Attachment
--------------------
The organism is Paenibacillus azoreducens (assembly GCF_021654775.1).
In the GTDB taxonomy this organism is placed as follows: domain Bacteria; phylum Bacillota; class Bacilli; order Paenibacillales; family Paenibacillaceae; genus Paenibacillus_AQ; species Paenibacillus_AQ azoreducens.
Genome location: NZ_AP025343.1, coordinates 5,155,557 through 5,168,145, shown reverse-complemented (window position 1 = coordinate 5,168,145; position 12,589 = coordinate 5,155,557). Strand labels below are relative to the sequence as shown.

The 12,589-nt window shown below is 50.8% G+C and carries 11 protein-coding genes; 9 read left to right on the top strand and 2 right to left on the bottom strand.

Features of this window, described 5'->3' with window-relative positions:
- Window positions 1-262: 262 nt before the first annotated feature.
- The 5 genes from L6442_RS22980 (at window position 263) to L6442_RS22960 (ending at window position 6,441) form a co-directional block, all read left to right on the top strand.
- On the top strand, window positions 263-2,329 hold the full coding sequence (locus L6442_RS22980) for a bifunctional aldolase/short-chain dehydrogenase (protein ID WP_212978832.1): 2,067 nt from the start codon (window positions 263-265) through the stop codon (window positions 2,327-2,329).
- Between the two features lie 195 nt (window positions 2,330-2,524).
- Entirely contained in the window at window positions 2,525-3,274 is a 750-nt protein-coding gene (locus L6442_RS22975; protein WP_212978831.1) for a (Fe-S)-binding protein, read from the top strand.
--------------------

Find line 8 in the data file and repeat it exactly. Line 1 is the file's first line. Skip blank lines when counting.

- On the top strand, window positions 263-2,329 hold the full coding sequence (locus L6442_RS22980) for a bifunctional aldolase/short-chain dehydrogenase (protein ID WP_212978832.1): 2,067 nt from the start codon (window positions 263-265) through the stop codon (window positions 2,327-2,329).